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Does Gender Still Matter in Advertising?
By: Dwayne W. Waite Jr.
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In recent times, advertising and marketing have been narrowly defined as the messages organizations use to reach consumers. Advertising and marketing, when done well, are much more than that. It has always been a two-way street; organizations listen to their audience about what they want or need, and then the organization provides. Yes, when it comes to product and service development, advertising and marketing should have a say.

When it comes to certain products, however, some have been predominantly female, and others male. Some products always came in the pinks and purples, while others came in the "fire engine red" and blues. But that is starting to change. We have seen more gender-specific products garner more attention from the other side.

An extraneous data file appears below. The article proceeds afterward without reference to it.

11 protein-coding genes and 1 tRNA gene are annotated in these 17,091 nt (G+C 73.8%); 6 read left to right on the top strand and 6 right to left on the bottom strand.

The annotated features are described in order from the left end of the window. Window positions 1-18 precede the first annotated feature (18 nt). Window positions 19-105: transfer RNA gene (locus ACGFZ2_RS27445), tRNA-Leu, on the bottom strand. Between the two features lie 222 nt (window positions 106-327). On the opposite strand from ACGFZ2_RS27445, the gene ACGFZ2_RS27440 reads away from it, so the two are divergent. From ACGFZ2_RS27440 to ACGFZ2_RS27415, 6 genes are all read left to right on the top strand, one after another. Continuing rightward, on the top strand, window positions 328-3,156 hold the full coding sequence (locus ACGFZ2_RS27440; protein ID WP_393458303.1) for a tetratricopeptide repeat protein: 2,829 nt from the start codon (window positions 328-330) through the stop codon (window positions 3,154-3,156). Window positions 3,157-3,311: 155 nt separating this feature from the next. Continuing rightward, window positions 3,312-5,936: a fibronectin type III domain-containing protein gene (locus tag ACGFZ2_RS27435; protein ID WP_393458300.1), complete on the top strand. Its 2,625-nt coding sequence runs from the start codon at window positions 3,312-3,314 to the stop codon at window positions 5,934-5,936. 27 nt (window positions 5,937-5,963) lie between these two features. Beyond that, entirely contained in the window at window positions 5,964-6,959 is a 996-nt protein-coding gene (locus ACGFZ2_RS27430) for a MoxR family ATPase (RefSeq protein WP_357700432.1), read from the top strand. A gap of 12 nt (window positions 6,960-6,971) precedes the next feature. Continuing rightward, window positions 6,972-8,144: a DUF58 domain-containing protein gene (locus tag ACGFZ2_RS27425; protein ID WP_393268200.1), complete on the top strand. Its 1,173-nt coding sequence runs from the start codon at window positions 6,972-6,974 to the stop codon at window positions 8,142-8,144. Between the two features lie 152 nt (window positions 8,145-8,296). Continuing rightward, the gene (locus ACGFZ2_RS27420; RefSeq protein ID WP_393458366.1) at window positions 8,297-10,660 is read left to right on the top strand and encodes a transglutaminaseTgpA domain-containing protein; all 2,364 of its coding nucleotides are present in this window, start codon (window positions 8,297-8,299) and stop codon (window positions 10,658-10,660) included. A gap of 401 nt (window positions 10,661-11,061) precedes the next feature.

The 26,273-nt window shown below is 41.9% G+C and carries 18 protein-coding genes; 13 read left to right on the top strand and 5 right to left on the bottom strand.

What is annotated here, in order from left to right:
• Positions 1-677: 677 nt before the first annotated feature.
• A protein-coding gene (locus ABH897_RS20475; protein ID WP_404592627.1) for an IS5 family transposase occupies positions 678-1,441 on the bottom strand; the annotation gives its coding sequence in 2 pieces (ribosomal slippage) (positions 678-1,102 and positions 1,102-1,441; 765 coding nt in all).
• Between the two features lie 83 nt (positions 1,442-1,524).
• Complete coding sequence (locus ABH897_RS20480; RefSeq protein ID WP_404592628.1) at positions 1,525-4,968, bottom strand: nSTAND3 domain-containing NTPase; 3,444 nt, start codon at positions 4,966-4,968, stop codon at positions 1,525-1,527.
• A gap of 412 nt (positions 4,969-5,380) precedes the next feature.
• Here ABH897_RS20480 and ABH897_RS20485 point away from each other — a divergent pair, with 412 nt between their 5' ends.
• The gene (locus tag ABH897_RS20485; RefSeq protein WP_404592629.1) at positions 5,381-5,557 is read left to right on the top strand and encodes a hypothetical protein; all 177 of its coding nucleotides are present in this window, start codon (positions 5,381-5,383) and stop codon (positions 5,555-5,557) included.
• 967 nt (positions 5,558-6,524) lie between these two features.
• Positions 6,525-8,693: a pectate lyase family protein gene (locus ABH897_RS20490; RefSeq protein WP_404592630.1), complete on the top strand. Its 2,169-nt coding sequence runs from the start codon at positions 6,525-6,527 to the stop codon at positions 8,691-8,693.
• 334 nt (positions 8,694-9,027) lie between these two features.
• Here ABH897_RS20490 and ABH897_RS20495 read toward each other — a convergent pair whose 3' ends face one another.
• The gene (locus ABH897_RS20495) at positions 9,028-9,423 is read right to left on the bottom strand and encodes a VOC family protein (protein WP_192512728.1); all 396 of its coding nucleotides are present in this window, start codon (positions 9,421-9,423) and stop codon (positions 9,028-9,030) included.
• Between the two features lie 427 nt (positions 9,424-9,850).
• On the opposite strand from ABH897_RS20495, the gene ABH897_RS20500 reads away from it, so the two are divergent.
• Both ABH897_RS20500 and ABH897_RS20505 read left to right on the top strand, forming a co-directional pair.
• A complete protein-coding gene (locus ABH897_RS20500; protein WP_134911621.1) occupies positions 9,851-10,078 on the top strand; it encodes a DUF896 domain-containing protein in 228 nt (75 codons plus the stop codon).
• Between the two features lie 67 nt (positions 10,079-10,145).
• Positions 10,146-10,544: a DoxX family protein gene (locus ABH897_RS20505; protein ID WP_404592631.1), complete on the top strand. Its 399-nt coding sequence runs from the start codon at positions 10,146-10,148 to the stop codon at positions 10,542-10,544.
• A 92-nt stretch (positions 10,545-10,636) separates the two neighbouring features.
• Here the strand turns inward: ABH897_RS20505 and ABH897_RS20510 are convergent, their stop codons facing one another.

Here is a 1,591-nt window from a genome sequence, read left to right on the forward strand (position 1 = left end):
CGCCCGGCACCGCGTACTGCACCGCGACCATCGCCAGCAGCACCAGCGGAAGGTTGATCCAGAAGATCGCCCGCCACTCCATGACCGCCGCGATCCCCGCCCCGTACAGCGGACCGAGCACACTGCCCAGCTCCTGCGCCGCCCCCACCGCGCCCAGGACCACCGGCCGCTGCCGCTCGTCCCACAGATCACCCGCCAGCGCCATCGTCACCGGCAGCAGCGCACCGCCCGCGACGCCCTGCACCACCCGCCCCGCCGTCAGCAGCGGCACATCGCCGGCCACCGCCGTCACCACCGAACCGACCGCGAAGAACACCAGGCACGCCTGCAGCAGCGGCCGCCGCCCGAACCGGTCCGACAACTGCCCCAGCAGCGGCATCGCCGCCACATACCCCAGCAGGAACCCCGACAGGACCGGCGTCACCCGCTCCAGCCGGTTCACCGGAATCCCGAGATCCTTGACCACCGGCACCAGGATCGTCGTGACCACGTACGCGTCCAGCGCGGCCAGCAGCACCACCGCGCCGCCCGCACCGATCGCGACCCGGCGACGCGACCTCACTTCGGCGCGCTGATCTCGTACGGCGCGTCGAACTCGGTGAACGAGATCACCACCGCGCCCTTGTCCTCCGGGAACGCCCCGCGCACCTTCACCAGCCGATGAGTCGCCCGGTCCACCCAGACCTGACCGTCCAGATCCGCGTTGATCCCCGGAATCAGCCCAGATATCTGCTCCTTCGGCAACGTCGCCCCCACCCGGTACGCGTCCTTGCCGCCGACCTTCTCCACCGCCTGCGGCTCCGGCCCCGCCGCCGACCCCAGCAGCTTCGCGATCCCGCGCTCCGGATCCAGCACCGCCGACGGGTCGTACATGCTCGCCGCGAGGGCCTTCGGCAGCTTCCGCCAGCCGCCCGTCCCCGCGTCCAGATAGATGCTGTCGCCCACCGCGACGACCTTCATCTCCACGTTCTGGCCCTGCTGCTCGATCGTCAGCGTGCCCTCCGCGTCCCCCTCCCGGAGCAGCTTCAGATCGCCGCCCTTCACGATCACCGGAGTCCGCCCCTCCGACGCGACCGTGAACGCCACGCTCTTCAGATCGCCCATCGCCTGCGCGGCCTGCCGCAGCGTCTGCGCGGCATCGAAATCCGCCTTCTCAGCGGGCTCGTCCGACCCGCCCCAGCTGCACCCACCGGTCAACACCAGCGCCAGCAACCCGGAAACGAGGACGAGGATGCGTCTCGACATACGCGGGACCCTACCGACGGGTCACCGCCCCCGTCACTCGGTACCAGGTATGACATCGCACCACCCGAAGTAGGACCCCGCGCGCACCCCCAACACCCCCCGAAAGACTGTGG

Blogger Paige O'Neill covered this development by asking if it is time for businesses to go gender-neutral. Paige raised some interesting points, including the prodding Hasbro received to create a gender-neutral Easy Bake Oven because a young girl wanted to get the oven for her brother.

Other toy marketers are organizing their stores according to use or theme rather than gender. 

What is the point? Is our society changing in a way that gender roles are no longer being reinforced through social proofing like "boys play with fire trucks and girls play with Barbies"? Or is the market so fragmented now that creating products based solely on gender is more limiting than smart for the producers?

We would like to think the answer isn't so simple.

We realize that AdLand has a habit of making issues in our industry so black-and-white; there are activities here that should always be done and shunned. Paige realizes — as do we — that researching your market is essential before deciding whether to go gender-neutral or otherwise. So does gender still matter in advertising? Of course it does. But how gender affects your product or service depends largely on how important your brand makes it.


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About the Author
Dwayne W. Waite Jr. is partner and principal at JDW: The Charlotte Agency, a marketing and advertising shop in Charlotte, NC. He enjoys consumer behavior, economics, and football.
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